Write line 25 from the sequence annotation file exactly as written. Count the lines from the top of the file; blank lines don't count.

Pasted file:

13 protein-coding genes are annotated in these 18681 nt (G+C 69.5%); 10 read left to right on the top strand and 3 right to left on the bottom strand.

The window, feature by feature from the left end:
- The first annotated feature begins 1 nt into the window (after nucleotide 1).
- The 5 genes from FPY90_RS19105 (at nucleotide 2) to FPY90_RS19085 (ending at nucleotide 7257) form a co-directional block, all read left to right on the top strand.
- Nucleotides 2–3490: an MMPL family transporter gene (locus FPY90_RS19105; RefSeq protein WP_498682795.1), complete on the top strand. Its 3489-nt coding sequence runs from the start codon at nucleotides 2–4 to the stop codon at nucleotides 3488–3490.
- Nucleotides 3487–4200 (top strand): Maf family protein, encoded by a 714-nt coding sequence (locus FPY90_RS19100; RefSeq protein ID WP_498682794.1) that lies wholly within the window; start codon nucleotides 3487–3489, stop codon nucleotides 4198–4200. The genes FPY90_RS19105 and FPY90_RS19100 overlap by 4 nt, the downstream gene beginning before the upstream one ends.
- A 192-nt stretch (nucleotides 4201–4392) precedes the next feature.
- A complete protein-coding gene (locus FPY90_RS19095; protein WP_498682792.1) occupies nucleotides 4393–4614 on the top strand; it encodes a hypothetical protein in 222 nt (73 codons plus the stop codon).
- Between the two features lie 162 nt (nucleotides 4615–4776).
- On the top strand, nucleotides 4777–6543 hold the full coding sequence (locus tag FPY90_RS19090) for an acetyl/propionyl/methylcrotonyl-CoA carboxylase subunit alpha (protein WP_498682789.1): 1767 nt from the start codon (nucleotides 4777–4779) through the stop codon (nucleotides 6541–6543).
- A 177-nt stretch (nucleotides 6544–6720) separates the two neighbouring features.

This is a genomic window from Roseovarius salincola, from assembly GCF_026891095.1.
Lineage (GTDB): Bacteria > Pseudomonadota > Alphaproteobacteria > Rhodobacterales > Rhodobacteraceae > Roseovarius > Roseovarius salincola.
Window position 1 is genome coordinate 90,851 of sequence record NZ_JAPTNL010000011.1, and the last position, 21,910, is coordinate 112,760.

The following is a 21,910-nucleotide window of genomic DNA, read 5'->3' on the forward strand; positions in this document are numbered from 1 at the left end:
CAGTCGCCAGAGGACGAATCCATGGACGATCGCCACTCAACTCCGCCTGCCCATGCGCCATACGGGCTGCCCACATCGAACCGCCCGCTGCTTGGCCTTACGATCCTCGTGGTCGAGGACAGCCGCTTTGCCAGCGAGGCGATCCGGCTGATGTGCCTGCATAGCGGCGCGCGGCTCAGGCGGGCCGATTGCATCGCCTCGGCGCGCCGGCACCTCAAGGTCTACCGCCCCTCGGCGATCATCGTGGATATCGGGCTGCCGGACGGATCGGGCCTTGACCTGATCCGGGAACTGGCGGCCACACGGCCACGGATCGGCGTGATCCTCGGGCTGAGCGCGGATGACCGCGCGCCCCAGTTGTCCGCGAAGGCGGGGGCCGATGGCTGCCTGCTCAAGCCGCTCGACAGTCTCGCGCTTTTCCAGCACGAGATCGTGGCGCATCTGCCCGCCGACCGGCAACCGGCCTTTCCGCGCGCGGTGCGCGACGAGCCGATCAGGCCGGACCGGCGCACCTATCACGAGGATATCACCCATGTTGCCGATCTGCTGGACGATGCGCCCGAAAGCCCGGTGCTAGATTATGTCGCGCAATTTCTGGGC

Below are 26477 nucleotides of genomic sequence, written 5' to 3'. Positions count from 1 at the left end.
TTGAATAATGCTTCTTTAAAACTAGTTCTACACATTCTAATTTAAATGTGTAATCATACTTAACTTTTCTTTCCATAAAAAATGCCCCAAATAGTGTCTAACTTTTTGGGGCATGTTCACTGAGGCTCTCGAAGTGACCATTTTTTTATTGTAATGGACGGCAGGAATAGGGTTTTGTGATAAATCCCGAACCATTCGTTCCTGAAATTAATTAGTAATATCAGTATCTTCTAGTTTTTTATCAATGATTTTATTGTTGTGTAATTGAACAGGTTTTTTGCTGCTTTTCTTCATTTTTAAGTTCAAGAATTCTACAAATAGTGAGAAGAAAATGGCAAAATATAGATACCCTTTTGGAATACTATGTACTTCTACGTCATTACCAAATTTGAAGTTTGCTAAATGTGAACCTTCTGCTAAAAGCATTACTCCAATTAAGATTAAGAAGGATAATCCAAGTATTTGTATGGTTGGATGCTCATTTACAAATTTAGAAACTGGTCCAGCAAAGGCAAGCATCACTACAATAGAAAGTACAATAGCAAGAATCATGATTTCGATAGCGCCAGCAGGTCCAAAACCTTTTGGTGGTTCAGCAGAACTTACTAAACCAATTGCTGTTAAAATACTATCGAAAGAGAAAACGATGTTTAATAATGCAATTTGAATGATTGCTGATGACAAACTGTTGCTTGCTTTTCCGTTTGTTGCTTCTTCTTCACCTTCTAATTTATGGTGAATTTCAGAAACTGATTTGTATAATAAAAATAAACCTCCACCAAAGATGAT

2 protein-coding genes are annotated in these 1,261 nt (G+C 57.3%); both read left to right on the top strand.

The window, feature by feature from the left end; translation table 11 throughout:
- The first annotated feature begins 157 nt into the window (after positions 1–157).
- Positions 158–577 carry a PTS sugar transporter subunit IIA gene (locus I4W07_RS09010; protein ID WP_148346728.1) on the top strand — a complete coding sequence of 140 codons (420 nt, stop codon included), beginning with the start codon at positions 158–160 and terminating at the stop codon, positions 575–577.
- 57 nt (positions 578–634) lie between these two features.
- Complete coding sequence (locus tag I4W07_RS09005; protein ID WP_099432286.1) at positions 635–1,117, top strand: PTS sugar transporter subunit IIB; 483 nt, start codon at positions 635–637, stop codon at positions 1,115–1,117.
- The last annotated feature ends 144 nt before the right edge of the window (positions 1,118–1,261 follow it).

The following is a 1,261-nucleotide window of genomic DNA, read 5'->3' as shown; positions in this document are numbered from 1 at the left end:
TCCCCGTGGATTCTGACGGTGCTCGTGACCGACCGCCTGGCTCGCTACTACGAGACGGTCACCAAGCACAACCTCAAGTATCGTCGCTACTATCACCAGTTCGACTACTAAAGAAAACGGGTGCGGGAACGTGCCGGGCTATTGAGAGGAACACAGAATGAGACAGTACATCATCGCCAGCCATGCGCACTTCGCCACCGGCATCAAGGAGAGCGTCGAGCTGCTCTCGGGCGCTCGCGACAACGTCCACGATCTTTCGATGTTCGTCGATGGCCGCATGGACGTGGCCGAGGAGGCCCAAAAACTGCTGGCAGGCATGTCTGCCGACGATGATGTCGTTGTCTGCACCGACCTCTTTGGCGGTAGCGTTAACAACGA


- The last annotated feature ends 144 nt before the right edge of the window (positions 1,118–1,261 follow it).